Bringing Research and Business Together for Colorado

Governor’s Awards 2012

These annual CO-LABS awards recognize achievements at Colorado's 24 federal labs and other research facilities.  Presented by the Governor, these awards highlight breakthroughs in “High Impact Research”.  The 2012 awards honor breakthroughs in hurricane forecasting, oil-spill air quality assessment, Lyme disease prevention, energy efficiency, detection of aquatic invaders, and crop science.

Colorado is a global leader in natural resource management, climate science, renewable energy, photonics, materials science, astrophysics, telecommunications and earth science. “Researchers in Colorado laboratories are working together and finding solutions to some of the world’s most challenging problems, which is reflected in the Governor’s awards and the commitment that Colorado has to its federal and state organizations,” Bill Farland, chair of CO-LABS
 

2012 Award recipients include:

Deepwater Horizon Atmospheric Science Team, a partnership of the National Oceanic and Atmospheric Administration and the University of Colorado’s Cooperative Institute for Research in Environmental Sciences

Honored for their work in atmospheric science will be Thomas Ryerson, Joost de Gouw, and researchers from NOAA and CIRES who joined together to form the Deepwater Horizon Atmospheric Science Team that under urgent circumstances assessed the potential air quality risks posed by the 2010 oil spill in the Gulf of Mexico. The team calculated independent estimates of the oil leak rate and analyzed the fate of the leaked oil in the environment. Using NOAA research aircraft, they also were able to advance scientific understanding of the chemistry of the atmosphere in the unique environment.

Cooperative Institute for Research in the Atmosphere/Advanced Technology Source, Colorado State University

Scientists from CIRA and ATS, led by Mark DeMaria, will be honored for creating advanced software that allows them to make direct comparisons between satellite observations and model forecasts to give a complete picture of tropical storms and their environments. The forecast tools developed by the Hurricane Forecast Intensity Program help transform cutting-edge observations and theory into better forecasts of hurricane intensity for operational meteorologists, saving lives and property.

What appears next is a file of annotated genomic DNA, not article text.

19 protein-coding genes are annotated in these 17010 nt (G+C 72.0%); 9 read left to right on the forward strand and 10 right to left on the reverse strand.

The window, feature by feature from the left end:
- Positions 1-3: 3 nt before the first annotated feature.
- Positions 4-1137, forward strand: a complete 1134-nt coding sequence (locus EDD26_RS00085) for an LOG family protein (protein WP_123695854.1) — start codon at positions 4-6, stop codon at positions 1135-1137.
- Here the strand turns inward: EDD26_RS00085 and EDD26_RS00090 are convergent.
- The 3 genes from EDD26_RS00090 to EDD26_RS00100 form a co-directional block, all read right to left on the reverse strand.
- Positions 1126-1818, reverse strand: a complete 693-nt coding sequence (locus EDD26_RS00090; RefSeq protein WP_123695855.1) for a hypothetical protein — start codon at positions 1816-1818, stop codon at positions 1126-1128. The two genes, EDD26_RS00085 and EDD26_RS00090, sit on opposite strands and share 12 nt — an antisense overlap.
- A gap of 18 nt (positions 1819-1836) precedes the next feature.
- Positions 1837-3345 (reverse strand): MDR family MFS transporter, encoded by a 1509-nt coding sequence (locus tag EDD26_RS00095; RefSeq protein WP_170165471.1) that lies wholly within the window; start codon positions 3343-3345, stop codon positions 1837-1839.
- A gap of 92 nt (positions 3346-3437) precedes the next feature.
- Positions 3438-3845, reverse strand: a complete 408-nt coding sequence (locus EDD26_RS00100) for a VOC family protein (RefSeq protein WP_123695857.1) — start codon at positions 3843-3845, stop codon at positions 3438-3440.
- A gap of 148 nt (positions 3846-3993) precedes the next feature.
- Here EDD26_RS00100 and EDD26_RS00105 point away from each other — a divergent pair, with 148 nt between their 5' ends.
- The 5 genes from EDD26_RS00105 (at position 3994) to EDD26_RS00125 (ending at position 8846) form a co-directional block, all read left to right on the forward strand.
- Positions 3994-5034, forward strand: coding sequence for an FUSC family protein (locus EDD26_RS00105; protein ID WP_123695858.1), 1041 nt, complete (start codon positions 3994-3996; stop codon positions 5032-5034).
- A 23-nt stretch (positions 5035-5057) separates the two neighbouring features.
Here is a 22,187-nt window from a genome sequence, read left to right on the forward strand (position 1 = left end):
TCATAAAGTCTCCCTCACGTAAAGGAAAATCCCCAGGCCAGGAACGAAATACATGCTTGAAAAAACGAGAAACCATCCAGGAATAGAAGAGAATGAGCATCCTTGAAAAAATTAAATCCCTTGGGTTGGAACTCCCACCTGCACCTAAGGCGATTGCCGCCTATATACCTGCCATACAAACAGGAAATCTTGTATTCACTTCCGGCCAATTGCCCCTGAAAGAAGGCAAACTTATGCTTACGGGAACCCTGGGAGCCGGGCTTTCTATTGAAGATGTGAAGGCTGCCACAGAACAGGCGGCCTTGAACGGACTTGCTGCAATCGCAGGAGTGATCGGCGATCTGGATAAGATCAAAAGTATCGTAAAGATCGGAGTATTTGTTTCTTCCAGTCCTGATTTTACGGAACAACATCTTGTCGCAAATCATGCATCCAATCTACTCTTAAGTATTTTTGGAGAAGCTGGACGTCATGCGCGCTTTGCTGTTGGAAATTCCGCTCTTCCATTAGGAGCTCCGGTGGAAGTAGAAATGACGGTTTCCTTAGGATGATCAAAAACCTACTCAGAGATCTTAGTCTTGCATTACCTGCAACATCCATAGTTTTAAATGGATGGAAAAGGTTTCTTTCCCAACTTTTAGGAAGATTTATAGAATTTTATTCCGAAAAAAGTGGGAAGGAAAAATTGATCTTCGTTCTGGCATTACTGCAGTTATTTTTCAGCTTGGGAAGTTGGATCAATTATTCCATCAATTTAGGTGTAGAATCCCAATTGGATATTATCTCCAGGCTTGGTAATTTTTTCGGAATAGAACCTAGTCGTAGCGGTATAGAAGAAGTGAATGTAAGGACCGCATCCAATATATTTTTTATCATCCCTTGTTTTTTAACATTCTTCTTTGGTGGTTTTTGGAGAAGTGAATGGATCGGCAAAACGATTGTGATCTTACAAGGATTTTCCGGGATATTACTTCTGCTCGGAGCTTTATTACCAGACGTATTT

Centers for Disease Control and Prevention, Fort Collins

An award will be presented to Robert D. Gilmore, Toni G. Patton, Kevin S. Brandt, and their colleagues at the CDC’s Division of Vector-Borne Diseases for discovering a gene that, when inactivated, prevents the bacteria that causes Lyme disease from producing an infection following a tick bite. The finding was the first demonstration of a borrelial gene essential to the process of transmitting infection via ticks. Understanding how the organism functions in both ticks and mammals may help in identifying new targets for vaccines and other therapeutics.

United States Department of Agriculture, Agricultural Research Service

Using a process-level computer model, Laj Ahuja and the team of researchers made several breakthroughs in helping farmers choose summer crops, evaluate performance of new bio-energy or forage dryland crops, manage water better, and explore potential adaptations to climate change, among other applications. The RZWQM2 computer model can extend short-period field research to long-term weather conditions, and different climates and soil; evaluate long-term effects of various management practices on water conservation, crop water use, and production under dryland and irrigated conditions; develop a decision criteria to select a summer crop which gives maximum net return to the farmer; help farmers in different Colorado counties make better decisions about irrigation; and evaluate effects of projected climate change on water demand.

Bureau of Reclamation

Denise M. Hosler and her colleagues at Reclamation’s Invasive Mussel Research Laboratory at the Denver Federal Center will be honored for advances in the early detection of zebra and quagga mussels and evaluation of potential control methods.  Early detection at the larva stage provides reservoir managers with evidence that a water body is being exposed to mussels and gives them time to prepare for potential mussel impacts before noticeable problems arise. It also give managers the opportunity to implement additional public education and boat inspection and cleaning programs that may prevent further exposure and reduce the chances of an infestation.

U.S. Department of Energy’s National Renewable Energy Laboratory

Honors will go to NREL senior scientist Matthew Keyser and his colleagues in the category of Foundational Technology for developing the Large-Volume Battery Calorimeter (LVBC) that can detect heat loss and determine efficiency in the large batteries being used to power electric vehicles. NREL’s LVBC is a crucial tool for automakers and battery companies, the only isothermal calorimeter capable of measuring the thermal efficiency of batteries for today’s and future generations of advanced vehicles. NREL’s calorimeter was recently used to identify the source of a potential 17% gain in battery power, which could ultimately deliver a dramatic improvement in vehicle performance.